Maria Martinez

Enrico Fermi and Maria Martinez
Pueblo potter Maria Martinez meeting physicist Enrico Fermi, circa 1948

Maria Montoya Martinez (1887 – July 20, 1980) was a San Ildefonso Pueblo pottery artist who created internationally known pottery. Martinez (born Maria Antonia Montoya) with her husband Julian and other family members researched traditional Pueblo pottery styles and techniques to create pieces reflective of the Pueblo people’s legacy of fine artwork and crafts.

At an early age, Maria learned the basic ancient pottery skills from her aunt. At that time, Spanish tinware and Anglo enamelware had become readily available in the Southwest, reducing the need for traditional cooking and serving pots. Traditional pottery making techniques were being devalued and lost all across the world of the Pueblos, but Maria was doing the right thing in the right place at the right time...

Edgar Lee Hewitt was leading an archaeological expedition at Bandelier National Monument in New Mexico in 1908. His workers found shards of polished jet black pottery and Hewitt went looking for a potter to recreate that. He wanted to go to descendants of the Bandelier people and that meant San Ildefonso. So he inquired after a potter who was profiecient enough to be able to recreate that black pottery and everyone he spoke to pointed at Maria. So he went to Maria and worked out an arrangement where he paid her in advance to produce a number of black pots that were also made in styles very close to what he'd found in the dig.

Maria and Julian experimented with a number of different clays, tempering agents and firing methods but nothing was producing the results she wanted. Sarafina Tafoya of Santa Clara Pueblo was still making pottery the ancient way and she showed them a method of smothering the fire at a certain point during firing that caused a vacuum induction process that trapped the smoke and essentially carbonized the clay surfaces of the pots, turning everything black. Maria also learned several polishing and burnishing tips from Sarafina.

She delivered a few black pots to Hewitt in 1913, then hid the rest away. She wasn't happy with the quality of them until Hewitt brought some guests to Maria's home several years later and they were primarily interested in her black pots. That was when she decided to perfect her process for making them. Julian also spent several years developing a process for decorating the pots in which the pot is burnished first, then a matte background added. Between her ability to make the pots and her husband Julian's ability to decorate them, Maria became world-famous and is attributed with resuscitating Pueblo pottery as an art form. Maria also spent half her life teaching others to make pottery her way.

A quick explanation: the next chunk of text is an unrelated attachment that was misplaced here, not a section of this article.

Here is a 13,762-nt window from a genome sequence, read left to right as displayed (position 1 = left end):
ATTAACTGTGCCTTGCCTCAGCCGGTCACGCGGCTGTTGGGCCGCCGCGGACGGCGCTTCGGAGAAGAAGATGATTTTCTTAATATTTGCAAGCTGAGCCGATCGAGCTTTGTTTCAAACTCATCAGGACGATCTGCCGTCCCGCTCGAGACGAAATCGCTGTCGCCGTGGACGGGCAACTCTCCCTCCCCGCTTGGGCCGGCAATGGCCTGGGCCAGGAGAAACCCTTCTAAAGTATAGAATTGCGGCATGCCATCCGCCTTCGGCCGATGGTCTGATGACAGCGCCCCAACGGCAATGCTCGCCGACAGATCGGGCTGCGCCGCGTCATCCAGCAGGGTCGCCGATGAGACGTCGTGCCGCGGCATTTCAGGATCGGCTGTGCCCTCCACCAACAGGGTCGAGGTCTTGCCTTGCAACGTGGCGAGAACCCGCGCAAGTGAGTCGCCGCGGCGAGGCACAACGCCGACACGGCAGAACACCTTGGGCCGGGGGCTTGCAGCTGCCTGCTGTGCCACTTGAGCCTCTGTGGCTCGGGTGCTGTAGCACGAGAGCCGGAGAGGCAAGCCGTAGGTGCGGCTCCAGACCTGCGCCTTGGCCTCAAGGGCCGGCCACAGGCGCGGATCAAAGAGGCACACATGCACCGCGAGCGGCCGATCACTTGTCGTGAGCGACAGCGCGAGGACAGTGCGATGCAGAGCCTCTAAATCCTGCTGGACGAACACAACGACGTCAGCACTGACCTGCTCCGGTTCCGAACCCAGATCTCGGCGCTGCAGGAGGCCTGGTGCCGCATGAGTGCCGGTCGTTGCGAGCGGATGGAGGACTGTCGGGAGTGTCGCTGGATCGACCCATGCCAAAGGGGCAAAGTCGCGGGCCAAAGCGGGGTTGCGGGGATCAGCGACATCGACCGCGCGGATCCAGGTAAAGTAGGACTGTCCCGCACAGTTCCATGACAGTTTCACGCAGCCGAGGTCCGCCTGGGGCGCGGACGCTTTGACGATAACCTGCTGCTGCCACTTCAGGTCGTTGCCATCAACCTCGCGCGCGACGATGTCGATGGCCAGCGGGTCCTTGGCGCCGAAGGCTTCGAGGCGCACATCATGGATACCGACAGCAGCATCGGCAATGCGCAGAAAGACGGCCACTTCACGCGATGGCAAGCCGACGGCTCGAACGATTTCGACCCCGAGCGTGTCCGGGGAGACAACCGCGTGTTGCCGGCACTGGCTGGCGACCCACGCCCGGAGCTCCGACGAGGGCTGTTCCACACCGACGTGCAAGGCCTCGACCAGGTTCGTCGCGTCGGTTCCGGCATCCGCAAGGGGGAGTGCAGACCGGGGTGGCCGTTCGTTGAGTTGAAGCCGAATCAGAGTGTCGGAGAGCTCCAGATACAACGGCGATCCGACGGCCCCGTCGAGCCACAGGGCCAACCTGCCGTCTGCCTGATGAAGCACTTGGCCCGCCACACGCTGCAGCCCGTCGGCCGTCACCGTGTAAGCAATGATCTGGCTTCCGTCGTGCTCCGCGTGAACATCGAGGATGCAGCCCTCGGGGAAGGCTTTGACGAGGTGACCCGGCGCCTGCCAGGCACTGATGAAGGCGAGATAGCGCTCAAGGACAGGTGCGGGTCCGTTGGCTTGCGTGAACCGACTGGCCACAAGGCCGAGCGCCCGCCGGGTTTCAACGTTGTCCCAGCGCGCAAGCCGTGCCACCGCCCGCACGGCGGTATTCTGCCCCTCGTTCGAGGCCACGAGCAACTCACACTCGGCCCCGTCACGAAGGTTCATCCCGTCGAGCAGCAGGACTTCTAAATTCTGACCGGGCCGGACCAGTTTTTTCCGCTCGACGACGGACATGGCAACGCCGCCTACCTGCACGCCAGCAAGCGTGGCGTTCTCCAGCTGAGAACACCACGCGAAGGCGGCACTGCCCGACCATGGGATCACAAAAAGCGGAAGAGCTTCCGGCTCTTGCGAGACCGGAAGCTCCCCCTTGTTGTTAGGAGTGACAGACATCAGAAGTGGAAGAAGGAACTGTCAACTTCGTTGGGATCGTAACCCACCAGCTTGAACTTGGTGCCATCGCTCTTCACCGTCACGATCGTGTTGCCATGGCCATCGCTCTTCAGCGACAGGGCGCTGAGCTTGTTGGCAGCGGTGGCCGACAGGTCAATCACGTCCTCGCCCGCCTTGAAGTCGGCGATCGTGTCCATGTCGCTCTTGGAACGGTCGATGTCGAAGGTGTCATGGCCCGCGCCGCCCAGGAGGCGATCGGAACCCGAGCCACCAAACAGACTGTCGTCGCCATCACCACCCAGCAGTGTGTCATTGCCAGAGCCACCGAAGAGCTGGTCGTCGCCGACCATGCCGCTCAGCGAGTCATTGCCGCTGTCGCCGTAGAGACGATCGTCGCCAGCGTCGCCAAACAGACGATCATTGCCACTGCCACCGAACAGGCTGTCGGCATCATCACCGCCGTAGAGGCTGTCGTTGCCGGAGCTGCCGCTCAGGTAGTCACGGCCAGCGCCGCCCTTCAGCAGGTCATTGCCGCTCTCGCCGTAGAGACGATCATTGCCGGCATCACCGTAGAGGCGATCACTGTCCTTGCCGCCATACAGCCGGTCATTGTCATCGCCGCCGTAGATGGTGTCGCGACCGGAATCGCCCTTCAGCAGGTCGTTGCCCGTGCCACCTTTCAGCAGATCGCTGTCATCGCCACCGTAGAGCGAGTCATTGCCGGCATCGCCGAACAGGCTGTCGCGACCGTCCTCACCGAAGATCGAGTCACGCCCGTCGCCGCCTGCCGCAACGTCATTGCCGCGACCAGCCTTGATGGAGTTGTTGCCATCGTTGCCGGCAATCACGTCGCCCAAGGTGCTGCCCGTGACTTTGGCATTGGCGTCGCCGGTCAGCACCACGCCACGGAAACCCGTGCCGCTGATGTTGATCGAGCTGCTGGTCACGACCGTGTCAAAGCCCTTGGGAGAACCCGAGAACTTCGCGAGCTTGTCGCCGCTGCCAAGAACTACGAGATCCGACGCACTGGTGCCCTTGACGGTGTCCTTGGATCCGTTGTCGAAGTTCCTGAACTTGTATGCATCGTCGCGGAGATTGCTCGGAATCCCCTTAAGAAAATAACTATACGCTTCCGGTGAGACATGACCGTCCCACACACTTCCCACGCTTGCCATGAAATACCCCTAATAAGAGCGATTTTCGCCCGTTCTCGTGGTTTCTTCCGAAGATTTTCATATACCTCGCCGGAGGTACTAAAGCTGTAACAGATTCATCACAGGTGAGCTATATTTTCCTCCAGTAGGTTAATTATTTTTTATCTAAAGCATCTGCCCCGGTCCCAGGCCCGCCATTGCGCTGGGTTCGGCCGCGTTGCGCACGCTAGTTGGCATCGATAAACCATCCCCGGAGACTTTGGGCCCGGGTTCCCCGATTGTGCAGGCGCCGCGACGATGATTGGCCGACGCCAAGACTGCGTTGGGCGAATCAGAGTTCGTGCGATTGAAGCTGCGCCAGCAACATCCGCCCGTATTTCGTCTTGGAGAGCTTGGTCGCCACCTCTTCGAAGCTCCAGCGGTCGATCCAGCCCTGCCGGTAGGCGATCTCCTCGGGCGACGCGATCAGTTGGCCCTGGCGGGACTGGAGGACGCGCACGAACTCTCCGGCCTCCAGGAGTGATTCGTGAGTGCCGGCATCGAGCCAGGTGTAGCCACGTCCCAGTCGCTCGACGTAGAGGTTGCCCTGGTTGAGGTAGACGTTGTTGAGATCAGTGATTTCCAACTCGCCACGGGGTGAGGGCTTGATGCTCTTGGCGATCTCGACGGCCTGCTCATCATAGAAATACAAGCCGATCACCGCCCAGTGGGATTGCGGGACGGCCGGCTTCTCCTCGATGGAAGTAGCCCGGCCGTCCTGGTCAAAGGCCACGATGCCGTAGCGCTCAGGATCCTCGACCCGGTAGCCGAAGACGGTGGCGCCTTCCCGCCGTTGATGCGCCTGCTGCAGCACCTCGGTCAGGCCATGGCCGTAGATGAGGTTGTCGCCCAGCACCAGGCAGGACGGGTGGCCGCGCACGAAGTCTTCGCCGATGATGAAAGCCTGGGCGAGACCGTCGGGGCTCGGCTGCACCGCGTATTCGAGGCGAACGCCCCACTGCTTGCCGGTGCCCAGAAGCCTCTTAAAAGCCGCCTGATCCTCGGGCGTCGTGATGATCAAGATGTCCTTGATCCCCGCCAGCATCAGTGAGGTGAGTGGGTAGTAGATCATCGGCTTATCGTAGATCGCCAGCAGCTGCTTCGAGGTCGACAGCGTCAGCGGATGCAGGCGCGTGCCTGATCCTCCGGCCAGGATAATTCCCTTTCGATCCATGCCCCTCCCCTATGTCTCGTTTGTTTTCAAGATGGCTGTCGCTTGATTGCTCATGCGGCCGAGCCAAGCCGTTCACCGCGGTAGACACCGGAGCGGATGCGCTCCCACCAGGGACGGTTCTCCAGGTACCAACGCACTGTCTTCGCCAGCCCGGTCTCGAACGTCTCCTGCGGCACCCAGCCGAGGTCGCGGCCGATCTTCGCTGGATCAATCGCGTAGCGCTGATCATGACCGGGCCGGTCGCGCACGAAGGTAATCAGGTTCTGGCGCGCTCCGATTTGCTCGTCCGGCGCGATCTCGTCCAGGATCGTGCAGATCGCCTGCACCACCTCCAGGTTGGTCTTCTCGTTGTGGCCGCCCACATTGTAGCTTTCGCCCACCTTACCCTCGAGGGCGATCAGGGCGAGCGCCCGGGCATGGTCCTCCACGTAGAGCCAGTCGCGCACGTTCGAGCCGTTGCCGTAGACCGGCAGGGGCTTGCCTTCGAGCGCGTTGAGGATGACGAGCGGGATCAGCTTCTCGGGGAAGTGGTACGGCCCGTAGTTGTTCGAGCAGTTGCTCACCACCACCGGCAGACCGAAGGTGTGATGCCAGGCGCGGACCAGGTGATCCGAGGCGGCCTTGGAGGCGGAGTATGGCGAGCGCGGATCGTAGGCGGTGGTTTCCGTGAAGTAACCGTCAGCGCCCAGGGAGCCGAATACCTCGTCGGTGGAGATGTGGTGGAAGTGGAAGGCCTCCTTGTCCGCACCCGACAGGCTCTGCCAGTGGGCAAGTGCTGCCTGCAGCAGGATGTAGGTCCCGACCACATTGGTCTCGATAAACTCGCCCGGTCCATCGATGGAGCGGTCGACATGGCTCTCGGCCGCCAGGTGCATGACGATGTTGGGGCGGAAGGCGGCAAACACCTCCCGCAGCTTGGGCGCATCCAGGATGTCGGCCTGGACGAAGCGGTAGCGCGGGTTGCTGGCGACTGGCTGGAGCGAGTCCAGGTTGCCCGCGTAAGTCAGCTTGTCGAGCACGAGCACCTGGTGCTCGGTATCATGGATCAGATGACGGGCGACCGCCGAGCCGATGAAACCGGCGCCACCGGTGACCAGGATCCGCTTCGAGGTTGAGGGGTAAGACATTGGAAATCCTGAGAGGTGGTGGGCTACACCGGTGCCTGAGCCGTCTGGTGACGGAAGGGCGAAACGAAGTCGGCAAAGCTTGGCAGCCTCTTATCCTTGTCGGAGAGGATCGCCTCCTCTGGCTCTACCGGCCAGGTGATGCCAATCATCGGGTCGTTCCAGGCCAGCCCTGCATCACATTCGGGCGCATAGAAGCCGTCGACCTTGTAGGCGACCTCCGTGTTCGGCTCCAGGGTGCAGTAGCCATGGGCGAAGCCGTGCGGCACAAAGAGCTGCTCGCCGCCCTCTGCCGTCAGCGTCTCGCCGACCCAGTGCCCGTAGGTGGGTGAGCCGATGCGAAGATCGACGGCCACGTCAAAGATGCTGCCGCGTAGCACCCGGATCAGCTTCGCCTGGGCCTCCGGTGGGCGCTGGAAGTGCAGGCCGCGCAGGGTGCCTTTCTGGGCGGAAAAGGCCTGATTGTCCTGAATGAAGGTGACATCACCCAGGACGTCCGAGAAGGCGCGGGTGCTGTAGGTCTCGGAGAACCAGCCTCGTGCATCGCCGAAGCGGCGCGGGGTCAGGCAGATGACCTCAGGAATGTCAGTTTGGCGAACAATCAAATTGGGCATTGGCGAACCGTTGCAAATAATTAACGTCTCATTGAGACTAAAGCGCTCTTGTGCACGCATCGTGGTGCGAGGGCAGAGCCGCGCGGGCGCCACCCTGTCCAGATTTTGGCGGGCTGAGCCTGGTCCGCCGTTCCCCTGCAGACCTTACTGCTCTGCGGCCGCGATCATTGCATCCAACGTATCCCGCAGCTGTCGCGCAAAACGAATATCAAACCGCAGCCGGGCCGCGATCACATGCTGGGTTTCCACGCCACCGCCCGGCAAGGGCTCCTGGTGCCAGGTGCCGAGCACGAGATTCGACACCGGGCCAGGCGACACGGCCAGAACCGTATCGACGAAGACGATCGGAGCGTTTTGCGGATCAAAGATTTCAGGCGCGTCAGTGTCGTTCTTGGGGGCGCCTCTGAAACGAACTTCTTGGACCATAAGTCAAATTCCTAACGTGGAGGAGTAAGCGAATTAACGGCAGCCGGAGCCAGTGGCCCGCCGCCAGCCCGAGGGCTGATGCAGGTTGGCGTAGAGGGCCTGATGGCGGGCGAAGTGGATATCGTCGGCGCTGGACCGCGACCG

In the early days, none of the pueblo artists ever signed their work as no one ever expected to become famous or have their name add value to their creations. Maria is attributed with the first signature on a pot, "Marie" in 1923. As much as her husband contributed greatly to the process, the making of pottery was not a man's thing in the pueblo so she left his name off until 1925 when the signature changed to "Marie + Julian". The signature changed again after Julian died in 1943. Maria's son Adam took over Julian's chores of gathering the clay and painting the decorations while his wife Santana helped Maria coil, polish and fire the pots. Santana painted a lot of pottery, too, during this time. The signature became "Marie + Santana" until 1954. In 1950 Maria invited her son Popovi Da into the circle as he was a successful watercolor painter and she felt he might take over what had been his father's job in her business. Adam taught him how to collect and prepare the clay, Santana taught him the painting techniques she'd learned from Julian. Around 1956 she changed "Marie" to "Maria" and began working with Popovi Da while Adam and Santana became established potters under their own names. In 1959 the signature on Maria's pots became "Maria + Poveka" or "Maria/Popovi".

Maria traveled the world demonstrating her processes and selling her pottery. She met every man who was President during her adult years and taught many, many people how to make Pueblo pottery the traditional way. At this point in time, she is the Matriarch of a five-generation Martinez dynasty in the pottery world. And she always attributed a lot of what she knew to Sarafina Tafoya of Santa Clara Pueblo, Matriarch of the seven-generation Tafoya dynasty.

Because Maria produced so much pottery in her lifetime, I've had to add a second display page for her plates, bowls and wedding vases. However, I'm sure that both this page and that will soon overflow again with all the examples I have available.

Upper photo is in the public domain
Pottery photos courtesy of Andrea Fisher Fine Pottery